In short, biopolitical strategies and techniques are resource dependent; they are shaped by and in turn sustain social inequities, particularly in the global South. In the absence of widespread social change to improve women's lives, technological efforts that promise a "quick fix" may be of limited value. Technologies designed to improve women's health often reflect the narrow definitions of "women's health," based on assumptions about female sexuality and reproduction, that prevail in many settings. For women to truly benefit from public health efforts and new technologies, notions of women's health need to be reconfigured to recognize women as whole people with complex health needs and embodied desires. Yet, as we show next, the HPV vaccine is routinely framed in ways that position women as means to an end.

What can the HPV Vaccine do for (and against) HIV?

The HPV vaccine emerged in settings primed not only by politics of CC screening, but also by global initiatives around HIV/AIDS, initiatives that are profoundly gendered and shaped by inequities among nations. This has affected the HPV vaccine's development and reception—and vice versa. Here we illuminate ways that efforts to reduce CC through HPV vaccination are being co-opted by and for HIV prevention efforts, often with little stated regard for women's needs. Although women may ultimately benefit from this [End Page 92] crossover, there are consequences to framing HPV advances not as a means to save women's lives but rather as a way of facilitating HIV innovation. The goal is a form of "technology transfer"—a hallmark of emergent forms of transnational governmentality—rather than a women's health agenda for women.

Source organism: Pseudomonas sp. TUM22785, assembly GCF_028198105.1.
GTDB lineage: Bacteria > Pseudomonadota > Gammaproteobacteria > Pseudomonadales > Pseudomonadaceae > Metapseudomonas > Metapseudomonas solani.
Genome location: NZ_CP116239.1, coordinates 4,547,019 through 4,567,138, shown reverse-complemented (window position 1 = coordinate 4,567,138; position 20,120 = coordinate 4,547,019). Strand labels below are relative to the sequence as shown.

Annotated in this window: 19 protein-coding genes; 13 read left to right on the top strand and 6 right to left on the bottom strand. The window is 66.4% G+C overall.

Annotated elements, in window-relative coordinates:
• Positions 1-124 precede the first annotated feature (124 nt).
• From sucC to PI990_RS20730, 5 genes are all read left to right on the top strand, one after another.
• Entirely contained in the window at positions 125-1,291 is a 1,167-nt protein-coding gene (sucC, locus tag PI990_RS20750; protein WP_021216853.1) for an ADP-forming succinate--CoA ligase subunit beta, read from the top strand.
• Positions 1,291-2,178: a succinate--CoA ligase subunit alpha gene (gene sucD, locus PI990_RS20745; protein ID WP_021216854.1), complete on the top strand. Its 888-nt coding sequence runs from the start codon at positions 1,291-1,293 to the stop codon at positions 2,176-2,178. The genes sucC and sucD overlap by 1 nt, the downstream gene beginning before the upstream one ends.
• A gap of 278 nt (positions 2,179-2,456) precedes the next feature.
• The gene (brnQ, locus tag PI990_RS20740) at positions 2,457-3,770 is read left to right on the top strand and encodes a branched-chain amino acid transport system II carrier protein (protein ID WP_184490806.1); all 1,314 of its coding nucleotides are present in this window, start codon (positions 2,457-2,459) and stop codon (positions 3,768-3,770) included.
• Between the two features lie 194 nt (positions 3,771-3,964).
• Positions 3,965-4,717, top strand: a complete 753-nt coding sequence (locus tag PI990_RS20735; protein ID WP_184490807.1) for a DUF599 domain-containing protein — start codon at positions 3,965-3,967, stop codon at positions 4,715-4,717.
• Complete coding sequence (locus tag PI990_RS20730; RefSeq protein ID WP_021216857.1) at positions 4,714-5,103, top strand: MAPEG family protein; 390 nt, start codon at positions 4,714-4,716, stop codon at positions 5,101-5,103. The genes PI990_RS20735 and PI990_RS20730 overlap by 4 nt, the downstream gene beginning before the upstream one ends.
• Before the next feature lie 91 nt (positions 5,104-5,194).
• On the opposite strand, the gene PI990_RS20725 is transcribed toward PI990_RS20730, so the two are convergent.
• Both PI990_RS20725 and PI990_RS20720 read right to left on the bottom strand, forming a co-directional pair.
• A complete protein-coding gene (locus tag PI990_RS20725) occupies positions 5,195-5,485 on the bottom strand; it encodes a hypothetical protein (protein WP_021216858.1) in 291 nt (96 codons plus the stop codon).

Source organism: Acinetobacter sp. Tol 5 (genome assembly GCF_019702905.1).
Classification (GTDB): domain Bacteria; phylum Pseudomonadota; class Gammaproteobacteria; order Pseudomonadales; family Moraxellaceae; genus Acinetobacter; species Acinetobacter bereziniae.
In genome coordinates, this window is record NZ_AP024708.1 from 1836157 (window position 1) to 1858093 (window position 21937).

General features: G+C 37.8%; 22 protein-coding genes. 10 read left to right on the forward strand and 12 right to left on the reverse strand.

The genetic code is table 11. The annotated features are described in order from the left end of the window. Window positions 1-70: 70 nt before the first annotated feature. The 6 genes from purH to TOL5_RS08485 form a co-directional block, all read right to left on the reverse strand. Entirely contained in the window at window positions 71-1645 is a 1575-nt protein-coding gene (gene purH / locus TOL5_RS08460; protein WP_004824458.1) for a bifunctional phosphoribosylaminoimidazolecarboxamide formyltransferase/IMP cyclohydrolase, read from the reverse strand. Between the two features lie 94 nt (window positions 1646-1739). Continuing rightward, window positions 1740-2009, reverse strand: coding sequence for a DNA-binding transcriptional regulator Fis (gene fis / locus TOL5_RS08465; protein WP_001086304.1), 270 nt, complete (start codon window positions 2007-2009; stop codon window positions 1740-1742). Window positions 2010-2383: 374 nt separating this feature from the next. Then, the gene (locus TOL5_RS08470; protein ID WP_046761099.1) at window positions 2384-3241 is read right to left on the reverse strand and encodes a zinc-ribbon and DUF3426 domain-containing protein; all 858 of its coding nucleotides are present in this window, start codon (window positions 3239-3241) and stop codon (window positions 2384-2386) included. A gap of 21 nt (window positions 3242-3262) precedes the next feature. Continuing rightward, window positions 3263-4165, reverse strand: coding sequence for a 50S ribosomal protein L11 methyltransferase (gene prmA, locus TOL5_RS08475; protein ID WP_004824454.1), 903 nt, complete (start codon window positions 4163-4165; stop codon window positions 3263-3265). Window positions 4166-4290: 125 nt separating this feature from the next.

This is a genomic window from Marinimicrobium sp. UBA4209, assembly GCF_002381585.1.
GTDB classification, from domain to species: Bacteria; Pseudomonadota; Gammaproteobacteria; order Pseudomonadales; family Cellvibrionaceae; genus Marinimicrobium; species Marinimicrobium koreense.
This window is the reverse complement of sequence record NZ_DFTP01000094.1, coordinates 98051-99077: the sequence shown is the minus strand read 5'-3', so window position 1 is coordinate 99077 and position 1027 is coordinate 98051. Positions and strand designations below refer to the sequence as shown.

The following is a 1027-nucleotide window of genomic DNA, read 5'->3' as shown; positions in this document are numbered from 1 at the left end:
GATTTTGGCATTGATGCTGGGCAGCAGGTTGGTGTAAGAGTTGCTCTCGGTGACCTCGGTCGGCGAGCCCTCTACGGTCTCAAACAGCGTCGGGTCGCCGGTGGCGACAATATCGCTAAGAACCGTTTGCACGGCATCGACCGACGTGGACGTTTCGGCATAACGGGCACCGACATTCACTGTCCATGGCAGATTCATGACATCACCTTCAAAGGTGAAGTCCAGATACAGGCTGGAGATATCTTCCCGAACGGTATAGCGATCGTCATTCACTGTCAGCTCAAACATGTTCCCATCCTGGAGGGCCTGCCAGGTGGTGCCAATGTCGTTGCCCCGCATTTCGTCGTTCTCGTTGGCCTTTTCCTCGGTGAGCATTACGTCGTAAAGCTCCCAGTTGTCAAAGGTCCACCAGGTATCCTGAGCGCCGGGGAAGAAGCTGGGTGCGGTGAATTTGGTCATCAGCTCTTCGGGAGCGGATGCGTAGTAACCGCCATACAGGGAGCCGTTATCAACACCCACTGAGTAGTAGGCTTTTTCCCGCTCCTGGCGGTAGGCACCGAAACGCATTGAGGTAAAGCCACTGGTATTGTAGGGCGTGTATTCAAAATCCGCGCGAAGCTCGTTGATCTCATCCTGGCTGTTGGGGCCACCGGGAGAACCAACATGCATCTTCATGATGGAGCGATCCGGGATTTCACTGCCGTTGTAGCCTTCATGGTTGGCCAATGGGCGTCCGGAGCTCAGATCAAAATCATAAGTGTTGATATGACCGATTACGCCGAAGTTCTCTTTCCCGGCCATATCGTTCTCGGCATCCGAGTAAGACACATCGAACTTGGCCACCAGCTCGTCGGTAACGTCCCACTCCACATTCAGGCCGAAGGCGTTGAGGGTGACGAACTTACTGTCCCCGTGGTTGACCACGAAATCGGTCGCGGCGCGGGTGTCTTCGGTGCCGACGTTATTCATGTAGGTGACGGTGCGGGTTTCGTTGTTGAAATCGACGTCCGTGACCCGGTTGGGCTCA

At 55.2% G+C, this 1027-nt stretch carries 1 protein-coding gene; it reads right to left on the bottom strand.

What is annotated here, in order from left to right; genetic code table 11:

Epidemiologically, HIV and HPV/CC are connected in ways that may complicate prevention and treatment. HIV-positive women "are at increased risk for cervical cancer" (ReproLine 1997) because HIV, in damaging the body's immune system, increases vulnerability to HPV infections and inhibits the body's ability to attack cancer cells such that "cervical precancer might develop into an invasive cancer faster than it normally would" (American Cancer Society 2008). HIV rates are rising in many countries where CC is a leading cause of cancer deaths (ReproLine 1997). Ironically, however, the high prevalence of HIV—along with tuberculosis, malaria, and maternal mortality—among women in developing countries means that, comparatively, CC is "barely recognized [in these countries] as a significant public-health problem" (Denny 2008).

Trials to determine the HPV vaccine's efficacy and safety in HIV-positive women are under way (WHO 2006), and experts have called for studies to determine the best approaches to HPV/CC in HIV-prevalent countries and to assess HPV/CC "treatment failure rates among HIV-positive women" (ReproLine 1997). According to WHO (2006, 7), links with HIV are one reason "to place HPV vaccines higher on the rights-based agenda." Linking HPV to HIV also facilitates additional circuits along which biopolitics of public health may unfold, thereby deepening governmental rationalities focused on prevention and healthy subjects/citizens.